One of the main speakers at the rally was 2004 Green presidential candidate David Cobb, who is now Jill Stein’s campaign manager. (I didn’t vote for Cobb that year, opting to go with Nader instead, who was supported by many other Greens.) Cobb spoke at great length, emphasizing how he was a “mostly-straight” white man but understood the need to be anti-racist and anti-sexist. He said that people of color don’t want “white guilt”, they want action. He told a story about a black woman lovingly but angrily calling him a “cracker” for questioning the organizing tactics of women/of color in the movement.
While Cobb got lots of applause, and I’m sure he meant well, the length of his speech really turned me off. Good allies cede space to marginalized people to speak for themselves. After 45 minutes, I was more than ready for him to get off the stage. The next speaker, who was part Native American (but white-passing to my eyes, at least), also spoke too long; an organizer was repeatedly trying to get his attention and pointing to his watch.
The main person I came to the rally to see was YahNé Ndgo, who I watched give a powerful speech at this year’s Green Party Convention. A “Bernie or Bust”er, she switched to the Green Party after the Democratic National Convention, and has been campaigning for Stein nationwide. I took lots of photos as she’s such a dynamic speaker. I got a chance to chat with YahNé briefly after the rally, and told her I came specifically to see her; she gave me a hug.
Up-and-coming artist Kor Element gave a talk and an energetic hip-hop performance, with plenty of audience participation. Another former Bernie supporter, he wrote a song specifically for Stein’s campaign.
At 9 p.m., three hours into the rally (and now at the originally scheduled end time), Green vice-presidential candidate Ajamu Baraka finally took the stage. Baraka announced that Jill Stein was recovering from pneumonia, and could not attend. I already knew this, but only because I had been told by the Marxist outside; I knew that Stein had a recent bout of pneumonia, but there was no mention on the web site or either of the Facebook pages for this event (one of which was titled “Jill Stein Visits Berkeley!”) that she would not be at this rally. I certainly agreed that she needed more rest, and I can understand why her absence wasn’t announced at the beginning of the rally as then some people might not have stuck around, but it still seemed disingenuous.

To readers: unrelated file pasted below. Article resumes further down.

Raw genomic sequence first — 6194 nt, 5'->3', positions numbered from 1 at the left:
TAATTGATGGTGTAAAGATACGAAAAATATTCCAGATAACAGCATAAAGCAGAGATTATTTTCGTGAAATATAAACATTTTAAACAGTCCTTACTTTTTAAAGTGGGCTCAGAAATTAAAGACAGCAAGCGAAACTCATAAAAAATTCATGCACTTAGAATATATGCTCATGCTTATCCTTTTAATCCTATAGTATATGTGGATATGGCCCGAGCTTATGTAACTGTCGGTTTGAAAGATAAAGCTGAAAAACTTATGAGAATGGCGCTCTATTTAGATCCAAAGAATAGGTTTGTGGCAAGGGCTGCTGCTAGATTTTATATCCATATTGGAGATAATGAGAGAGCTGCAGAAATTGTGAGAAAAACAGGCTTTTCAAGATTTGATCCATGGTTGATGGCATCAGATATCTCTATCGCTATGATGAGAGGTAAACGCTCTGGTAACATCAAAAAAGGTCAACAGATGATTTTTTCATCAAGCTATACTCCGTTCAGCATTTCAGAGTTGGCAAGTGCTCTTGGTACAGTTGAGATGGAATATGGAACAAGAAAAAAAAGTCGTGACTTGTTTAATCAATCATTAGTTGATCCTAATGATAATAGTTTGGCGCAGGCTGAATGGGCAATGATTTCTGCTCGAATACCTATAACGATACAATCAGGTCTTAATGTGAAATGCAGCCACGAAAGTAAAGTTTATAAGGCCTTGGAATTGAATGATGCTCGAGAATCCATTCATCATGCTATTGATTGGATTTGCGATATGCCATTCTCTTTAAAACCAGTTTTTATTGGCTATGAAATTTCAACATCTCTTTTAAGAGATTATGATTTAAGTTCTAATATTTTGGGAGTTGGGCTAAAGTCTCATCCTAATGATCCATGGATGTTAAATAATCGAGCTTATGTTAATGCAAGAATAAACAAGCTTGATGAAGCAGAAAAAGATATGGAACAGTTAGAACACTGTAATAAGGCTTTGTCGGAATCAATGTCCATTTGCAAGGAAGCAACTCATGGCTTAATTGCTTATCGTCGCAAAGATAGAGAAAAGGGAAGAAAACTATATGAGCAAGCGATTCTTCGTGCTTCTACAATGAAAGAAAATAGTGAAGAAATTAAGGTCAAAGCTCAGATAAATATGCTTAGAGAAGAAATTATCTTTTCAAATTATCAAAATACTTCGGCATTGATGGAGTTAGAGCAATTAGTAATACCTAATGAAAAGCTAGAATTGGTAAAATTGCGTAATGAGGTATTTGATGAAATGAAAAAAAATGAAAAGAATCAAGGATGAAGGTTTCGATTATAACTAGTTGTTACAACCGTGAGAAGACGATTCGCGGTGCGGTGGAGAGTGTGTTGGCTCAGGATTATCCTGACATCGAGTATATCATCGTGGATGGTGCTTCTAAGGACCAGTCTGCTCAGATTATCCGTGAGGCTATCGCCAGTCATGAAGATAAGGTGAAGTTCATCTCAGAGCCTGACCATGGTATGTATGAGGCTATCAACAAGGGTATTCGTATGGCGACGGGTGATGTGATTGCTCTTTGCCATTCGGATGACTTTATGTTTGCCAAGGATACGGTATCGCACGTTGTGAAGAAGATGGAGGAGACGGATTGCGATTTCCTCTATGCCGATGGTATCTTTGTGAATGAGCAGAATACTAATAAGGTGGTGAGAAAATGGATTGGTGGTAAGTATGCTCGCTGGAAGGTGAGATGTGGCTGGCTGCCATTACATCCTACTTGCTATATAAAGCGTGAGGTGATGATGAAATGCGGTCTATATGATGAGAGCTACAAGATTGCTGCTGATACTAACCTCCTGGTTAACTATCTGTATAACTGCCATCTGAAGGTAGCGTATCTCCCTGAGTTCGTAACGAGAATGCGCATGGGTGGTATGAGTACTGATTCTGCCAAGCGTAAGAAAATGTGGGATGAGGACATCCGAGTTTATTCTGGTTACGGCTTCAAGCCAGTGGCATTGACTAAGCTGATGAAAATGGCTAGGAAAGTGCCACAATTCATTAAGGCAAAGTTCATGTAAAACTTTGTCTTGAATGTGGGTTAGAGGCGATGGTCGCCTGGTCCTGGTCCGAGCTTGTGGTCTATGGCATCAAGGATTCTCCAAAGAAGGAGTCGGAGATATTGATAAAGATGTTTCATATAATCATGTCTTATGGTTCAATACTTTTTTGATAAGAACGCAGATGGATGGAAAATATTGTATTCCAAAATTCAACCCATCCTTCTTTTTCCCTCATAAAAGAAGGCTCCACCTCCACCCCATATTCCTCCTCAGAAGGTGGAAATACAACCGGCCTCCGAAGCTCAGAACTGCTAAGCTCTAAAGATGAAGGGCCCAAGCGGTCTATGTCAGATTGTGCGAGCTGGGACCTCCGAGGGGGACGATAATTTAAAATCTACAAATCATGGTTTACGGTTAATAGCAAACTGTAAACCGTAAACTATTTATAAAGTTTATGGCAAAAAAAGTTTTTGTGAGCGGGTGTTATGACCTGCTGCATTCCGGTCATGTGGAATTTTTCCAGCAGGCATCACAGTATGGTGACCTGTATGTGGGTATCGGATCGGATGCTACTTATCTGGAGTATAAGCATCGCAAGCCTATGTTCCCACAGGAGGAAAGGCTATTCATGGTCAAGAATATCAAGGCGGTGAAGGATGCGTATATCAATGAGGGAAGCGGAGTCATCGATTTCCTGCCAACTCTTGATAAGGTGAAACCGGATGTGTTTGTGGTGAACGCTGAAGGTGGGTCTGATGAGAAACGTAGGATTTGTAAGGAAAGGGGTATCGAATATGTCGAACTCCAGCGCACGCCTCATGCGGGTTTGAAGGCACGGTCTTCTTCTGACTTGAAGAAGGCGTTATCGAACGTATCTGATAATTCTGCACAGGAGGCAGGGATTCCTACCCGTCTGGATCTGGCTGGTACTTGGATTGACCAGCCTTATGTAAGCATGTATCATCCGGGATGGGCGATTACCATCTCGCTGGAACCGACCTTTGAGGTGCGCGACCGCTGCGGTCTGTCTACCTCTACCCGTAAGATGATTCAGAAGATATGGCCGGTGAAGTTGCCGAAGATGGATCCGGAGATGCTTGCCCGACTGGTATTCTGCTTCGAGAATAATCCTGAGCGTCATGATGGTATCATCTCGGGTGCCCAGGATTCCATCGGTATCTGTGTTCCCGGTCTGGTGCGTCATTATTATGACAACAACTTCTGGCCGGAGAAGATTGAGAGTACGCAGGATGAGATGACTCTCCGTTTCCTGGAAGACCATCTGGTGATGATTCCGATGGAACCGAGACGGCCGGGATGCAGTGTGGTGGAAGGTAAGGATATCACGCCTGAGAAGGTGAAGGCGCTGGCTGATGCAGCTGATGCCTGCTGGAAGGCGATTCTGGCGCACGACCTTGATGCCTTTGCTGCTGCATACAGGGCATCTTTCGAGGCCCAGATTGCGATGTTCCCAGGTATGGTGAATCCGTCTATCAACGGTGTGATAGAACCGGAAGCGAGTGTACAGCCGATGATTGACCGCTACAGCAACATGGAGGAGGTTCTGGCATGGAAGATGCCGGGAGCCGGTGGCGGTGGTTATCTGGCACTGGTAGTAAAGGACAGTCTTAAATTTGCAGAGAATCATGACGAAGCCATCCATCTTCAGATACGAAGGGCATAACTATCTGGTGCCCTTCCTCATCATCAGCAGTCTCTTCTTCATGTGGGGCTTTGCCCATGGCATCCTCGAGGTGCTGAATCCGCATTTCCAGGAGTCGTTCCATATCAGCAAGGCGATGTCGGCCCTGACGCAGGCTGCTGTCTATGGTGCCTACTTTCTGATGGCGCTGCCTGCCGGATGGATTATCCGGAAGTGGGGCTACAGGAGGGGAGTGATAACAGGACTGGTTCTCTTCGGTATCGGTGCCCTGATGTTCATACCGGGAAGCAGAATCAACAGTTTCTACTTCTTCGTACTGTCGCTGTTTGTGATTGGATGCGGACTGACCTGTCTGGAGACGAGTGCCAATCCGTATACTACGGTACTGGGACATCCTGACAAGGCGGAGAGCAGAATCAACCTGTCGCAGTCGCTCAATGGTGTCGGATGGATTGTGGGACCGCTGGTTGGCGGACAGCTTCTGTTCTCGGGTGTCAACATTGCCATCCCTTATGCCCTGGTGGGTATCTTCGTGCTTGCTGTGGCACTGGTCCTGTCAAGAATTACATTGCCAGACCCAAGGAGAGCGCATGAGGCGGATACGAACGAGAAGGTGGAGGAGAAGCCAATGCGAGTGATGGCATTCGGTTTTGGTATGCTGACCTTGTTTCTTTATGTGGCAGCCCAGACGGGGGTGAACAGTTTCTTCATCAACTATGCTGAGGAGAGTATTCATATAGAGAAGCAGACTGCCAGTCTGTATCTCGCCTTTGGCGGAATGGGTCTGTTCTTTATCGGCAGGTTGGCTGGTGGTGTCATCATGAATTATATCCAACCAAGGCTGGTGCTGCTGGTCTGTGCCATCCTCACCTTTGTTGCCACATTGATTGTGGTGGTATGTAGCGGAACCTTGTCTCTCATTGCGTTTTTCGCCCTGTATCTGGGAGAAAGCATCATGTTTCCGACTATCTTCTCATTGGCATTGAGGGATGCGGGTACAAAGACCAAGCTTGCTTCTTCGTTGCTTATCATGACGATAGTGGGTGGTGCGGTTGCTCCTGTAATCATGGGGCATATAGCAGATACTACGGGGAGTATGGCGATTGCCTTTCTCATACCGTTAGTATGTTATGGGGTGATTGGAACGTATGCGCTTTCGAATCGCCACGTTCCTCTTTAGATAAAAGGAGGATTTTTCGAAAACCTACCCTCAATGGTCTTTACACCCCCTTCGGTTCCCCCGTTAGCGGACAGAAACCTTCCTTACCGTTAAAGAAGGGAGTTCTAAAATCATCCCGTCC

Regardless, I was personally more interested in Baraka than Stein, and was delighted to see him since he wasn’t originally scheduled to speak. I got to chat with him very briefly afterward (after waiting for many people to pose with him for pictures), and thanked him for speaking truth to power. I also mentioned how I tried to find out about him on Wikipedia, and he said that when he looked at that page, he didn’t recognize what he saw. I wish we’d had time to chat more about that, but many people were still waiting to talk with him, and his helpers were trying to get him out of there.
On the way home, I read part of the Workers Vanguard newspaper. I agreed with some of it, but was turned off the dismissal of Green values in one article, saying (in part) that bike paths and vegetable gardens were for rich people in developed countries, not for workers that had to live near industry, and decrying a call to “save the Earth” at the expense of the people living on it. I understood where they were coming from, but to me animals are people, and the Earth is not separate from its living inhabitants, humans included.
In any case, I’m not going to make voting decisions based on one article, one rally, or a couple of conversations. I’m definitely going to the polls on November 8, if only to vote on ballot measures and local, non-partisan offices, as I did in the primaries. Californians, today is the last day to register, so even if you hate every single person who is running for office, please at least vote on propositions that affect those living in our communities.